As I watched the country go nuts over a football game this week, I didn't know whether to cry or to laugh.
I would cry because my beloved Green Bay Packers had just gotten the bad end of a bad call by bad referees.
As time expired Monday night, a hail mary pass by Seattle Seahawks quarterback Russell Wilson was picked off in the end zone by Greg Jennings of the Packers, but a Seahawk also had his hands on the ball, After a long delay, the referees gave the ball and the winning touchdown to the Seahawks. Wah -- a off to bed.
But I would laugh because it seemed to place an entire nation on the side of those same Packers, a team I have always revered, with apologies to Dallas Cowboy fans, as America's Real Team.
America, after all, is made up of thousands of small towns, not a handful of urban behomoths, and Green Bay is by far the smallest town in the National Football League.
I laughed, too, because for a few days following the Monday night fiasco, the nation seemed to come together --against those poor, untrained, inexperienced replacement refs.
Not since we first heard of Osama Bin Laden have we been so united in outrage.
“We've gotta get our refs back,'' said President Obama.
“I'd sure like to see some experienced referees,'' said Mitt Romney.
“Give me a break,'' said Paul Ryan, a Wisconsinite and the only bonafide Packer fan among them.
About the only person not looking back was Packer coach Mike McCarthy, who on Tuesday refused to dwell on the referees and shrugged off the suggestion that the Packers had been victimized by a terrible call.
“We're not the victim,'' he said. “Nothing is guaranteed to you. The game of football is not perfect. That's why you play the whole game and one team walks off as the winner.''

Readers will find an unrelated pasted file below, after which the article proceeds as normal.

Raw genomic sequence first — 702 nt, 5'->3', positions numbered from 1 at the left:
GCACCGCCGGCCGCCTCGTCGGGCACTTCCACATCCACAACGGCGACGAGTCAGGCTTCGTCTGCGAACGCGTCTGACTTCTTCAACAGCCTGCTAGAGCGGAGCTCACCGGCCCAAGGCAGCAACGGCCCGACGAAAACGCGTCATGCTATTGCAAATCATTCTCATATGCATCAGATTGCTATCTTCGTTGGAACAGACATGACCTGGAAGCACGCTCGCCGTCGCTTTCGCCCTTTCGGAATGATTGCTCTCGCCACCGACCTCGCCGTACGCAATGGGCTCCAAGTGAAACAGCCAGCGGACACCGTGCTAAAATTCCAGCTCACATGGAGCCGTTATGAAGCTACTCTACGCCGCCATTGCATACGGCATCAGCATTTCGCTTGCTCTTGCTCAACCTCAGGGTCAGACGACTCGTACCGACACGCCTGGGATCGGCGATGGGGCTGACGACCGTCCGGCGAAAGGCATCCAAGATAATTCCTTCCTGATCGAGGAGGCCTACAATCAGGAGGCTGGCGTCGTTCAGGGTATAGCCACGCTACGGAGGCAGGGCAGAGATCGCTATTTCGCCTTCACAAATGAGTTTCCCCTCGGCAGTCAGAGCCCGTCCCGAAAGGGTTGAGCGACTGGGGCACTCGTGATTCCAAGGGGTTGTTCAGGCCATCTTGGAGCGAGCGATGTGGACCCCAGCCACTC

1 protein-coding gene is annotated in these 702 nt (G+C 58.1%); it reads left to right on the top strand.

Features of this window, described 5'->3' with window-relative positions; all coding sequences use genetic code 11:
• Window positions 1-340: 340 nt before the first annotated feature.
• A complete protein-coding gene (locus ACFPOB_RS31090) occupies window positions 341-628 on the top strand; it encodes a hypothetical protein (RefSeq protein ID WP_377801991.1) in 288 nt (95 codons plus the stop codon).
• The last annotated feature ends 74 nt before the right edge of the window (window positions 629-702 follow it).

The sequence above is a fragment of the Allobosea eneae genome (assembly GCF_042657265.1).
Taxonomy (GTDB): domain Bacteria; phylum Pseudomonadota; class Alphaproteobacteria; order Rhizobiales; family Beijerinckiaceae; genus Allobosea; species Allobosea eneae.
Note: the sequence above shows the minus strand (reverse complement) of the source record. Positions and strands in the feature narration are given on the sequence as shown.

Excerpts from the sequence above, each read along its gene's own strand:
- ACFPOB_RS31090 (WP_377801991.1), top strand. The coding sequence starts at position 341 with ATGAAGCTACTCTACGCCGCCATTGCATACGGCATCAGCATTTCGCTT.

McCarthy's words should have reminded us that this was, after all, just a football game -- a game, people, to everyone except the millionaire players and owners, and the then-locked out referees.
Some bloggers seemed to think getting rid of the replacement refs was so critical to the nation's well-being that maybe the president should step in and help settle the dispute between the NFL and its real referees.
Obama didn't respond, but as a players' strike loomed last year, he made it clear he would do nothing.
“I'm a big football fan,'' he said then, “but I also think that for an industry making $9 billion a year in revenue, they can figure out how to divide it up sensibly.''
They figured it out then and they finally figured it out now.
Three days after the Green Bay-Seattle debacle, the old refs were back on the field.
And the world moved on. Thankfully.
Conact BOB BESTLER at firstname.lastname@example.org.